Houseplant Lighting Guide

Recommended DLI levels and lighting for your houseplants

Houseplant Lighting Guide

Lighting for houseplants is often simplified to broad categories such as "bright sun light", "medium light", and so on. If specific light intensity ranges are published, they are often in the units of lux or foot-candle as such light meters are more readily available. But just using any light won't do the trick and illuminance in lux and foot-candle is a measure for the human eye and not for plants. What your houseplants need is the right intensity of photosynthetically active radiation (PAR) in the right amount (DLI) at the leaves to really let them thrive.

DLI Recommendations

When it comes to plant lighting, the daily light integral (DLI) is the most important measure and the one metric you want to optimize. If your DLI is too low, you can have slow rooting, delayed flowering, weak branching or low flower number. Your plant will be weak as it is unable to produce lots of plant matter. If the DLI is too high it can result in leaf burn or drying out, which will be detrimental as your plant will lose its color while also losing the capability to produce more plant mass.

As houseplants are usually kept with natural sun light, accurately measuring DLI is difficult as the light intensity and light duration changes throughout the day and throughout the seasons.

In order to get a grasp on the light your plant receives, we recommend to take multiple measurements throughout the day and on multiple days to get a sense of the average DLI of a certain spot.

All you need to do is get DLI in a good range for your specific plant:

Plant DLI Level
Cactus 20 – 25
Citrus 20 – 25
Aloe 20 – 25
Palm Trees 18 – 25
Flowering Plants 15 – 25
Succulents 15 – 25
Croton 15 – 20
Jasmine 12 – 18
Monstera 8 – 12
Aglaonema 8 – 12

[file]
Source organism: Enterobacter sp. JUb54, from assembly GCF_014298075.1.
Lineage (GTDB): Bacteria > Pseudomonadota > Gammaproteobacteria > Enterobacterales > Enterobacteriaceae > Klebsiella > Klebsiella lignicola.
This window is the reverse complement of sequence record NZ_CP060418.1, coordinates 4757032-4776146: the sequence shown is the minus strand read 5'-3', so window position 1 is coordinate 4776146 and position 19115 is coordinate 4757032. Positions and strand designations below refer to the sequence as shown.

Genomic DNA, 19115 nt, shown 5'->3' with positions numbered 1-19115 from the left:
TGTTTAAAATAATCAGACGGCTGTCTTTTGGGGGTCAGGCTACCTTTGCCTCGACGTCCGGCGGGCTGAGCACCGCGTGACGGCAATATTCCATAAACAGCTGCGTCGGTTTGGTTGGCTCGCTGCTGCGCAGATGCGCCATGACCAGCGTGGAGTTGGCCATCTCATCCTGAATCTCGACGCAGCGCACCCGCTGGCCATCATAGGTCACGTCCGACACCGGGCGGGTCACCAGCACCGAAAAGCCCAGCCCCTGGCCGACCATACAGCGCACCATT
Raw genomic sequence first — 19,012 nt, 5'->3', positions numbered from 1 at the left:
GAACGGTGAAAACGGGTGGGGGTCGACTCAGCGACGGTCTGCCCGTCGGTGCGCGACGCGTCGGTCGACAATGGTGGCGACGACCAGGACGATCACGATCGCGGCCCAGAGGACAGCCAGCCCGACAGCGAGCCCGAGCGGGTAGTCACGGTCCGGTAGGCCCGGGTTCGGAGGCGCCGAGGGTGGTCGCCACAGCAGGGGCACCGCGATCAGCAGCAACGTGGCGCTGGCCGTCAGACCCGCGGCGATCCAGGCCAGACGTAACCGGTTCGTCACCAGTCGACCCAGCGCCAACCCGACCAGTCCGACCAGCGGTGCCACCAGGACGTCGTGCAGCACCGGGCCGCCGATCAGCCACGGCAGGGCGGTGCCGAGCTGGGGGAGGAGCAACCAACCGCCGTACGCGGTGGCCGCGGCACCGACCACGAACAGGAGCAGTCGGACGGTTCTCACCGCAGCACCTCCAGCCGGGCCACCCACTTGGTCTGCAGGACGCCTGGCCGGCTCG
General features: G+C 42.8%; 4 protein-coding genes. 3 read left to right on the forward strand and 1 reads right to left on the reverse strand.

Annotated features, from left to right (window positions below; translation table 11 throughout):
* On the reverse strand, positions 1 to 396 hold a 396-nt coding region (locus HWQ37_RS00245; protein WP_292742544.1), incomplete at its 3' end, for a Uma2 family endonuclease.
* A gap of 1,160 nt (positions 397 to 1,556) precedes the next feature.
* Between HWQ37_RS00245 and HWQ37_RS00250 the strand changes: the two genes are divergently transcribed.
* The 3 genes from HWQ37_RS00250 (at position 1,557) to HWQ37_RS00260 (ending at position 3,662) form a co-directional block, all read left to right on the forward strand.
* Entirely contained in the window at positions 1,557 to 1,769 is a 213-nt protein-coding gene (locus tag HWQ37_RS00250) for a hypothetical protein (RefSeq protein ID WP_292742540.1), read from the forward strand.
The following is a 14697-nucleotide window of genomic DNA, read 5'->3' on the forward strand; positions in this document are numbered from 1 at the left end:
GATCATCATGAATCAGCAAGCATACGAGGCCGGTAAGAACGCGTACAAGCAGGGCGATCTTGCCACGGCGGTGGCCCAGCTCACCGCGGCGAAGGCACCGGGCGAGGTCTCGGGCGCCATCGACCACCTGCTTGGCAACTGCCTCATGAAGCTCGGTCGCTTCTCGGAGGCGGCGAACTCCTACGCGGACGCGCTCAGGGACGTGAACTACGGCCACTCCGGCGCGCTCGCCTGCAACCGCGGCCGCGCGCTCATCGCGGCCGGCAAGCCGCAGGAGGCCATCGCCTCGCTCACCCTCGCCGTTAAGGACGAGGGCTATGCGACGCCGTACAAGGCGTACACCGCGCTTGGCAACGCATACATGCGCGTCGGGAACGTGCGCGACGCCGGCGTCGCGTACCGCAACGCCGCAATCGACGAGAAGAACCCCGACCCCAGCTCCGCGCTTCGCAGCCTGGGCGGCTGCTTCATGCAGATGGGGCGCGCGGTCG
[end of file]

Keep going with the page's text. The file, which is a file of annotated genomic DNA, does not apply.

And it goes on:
Ivy 7 – 12
Fern 6 – 10
Dracaena 6 – 14
Parlor Palm 6 – 12
Aspidistra 5 – 10
Dragon Tree 5 – 10
ZZ Plant 5 – 10
Spider Plant 5 – 10
Snake Plant 5 – 10
Peace Lily 5 – 10
Orchid 4 – 8

Direct or Indirect Light

Whenever using natural sun light, either intense and direct light or less intense indirect light is preferred, depending on the natural occurrence of your specific plant.

Direct Light

In general, high DLI plants are also the ones requiring some direct and strong light. This generally includes the following plants:

  • Cactus
  • Citrus
  • Fig
  • Hibiscus
  • Kalanchoe
  • Succulents

Indirect Light

Plants that require medium or low DLI prefer indirect and less intense light. Still, a little direct sun light is usually acceptable if the plant does not show any signs of burning. This includes the following plants:

  • Anthurium
  • Alocasia
  • Bromeliad
  • Money tree
  • Monstera
  • Orchids
  • Peperomias
  • Philodendron
  • Dracaenas
  • Ferns
  • Peace lily
  • Schefflera
  • Spider plant
  • Pothos
  • Peace lily
  • Snake plant
  • ZZ plant

Artificial Lighting

Supplementing sun light with artificial lighting is an ideal way to grow plants with high light requirements in less-than-ideal spots all year round. Additionally, using artificial lighting provides a grower with extra benefits of having certain flowering plants in bloom during winter months as well.

Using grow lights of our partner Soltech Solutions to grow fern in a lower light spot

When using artificial lighting, the same principles and ranges for DLI apply as with natural sun light. For measurement, you must use the light setting applicable to your grow light. If you are unsure which light setting to choose, check out our guide on which light source to choose:

Which Light Source to Choose
Selecting the right light source setting is crucial for accurate PAR measurement

Bonus Tips

Keep plants away from air conditioners, heating vents, and doorways
Measure repeatedly and regularly
Look at what your plants tell you
if your plant seems happy and healthy, let it be

Houseplant Lighting Guide

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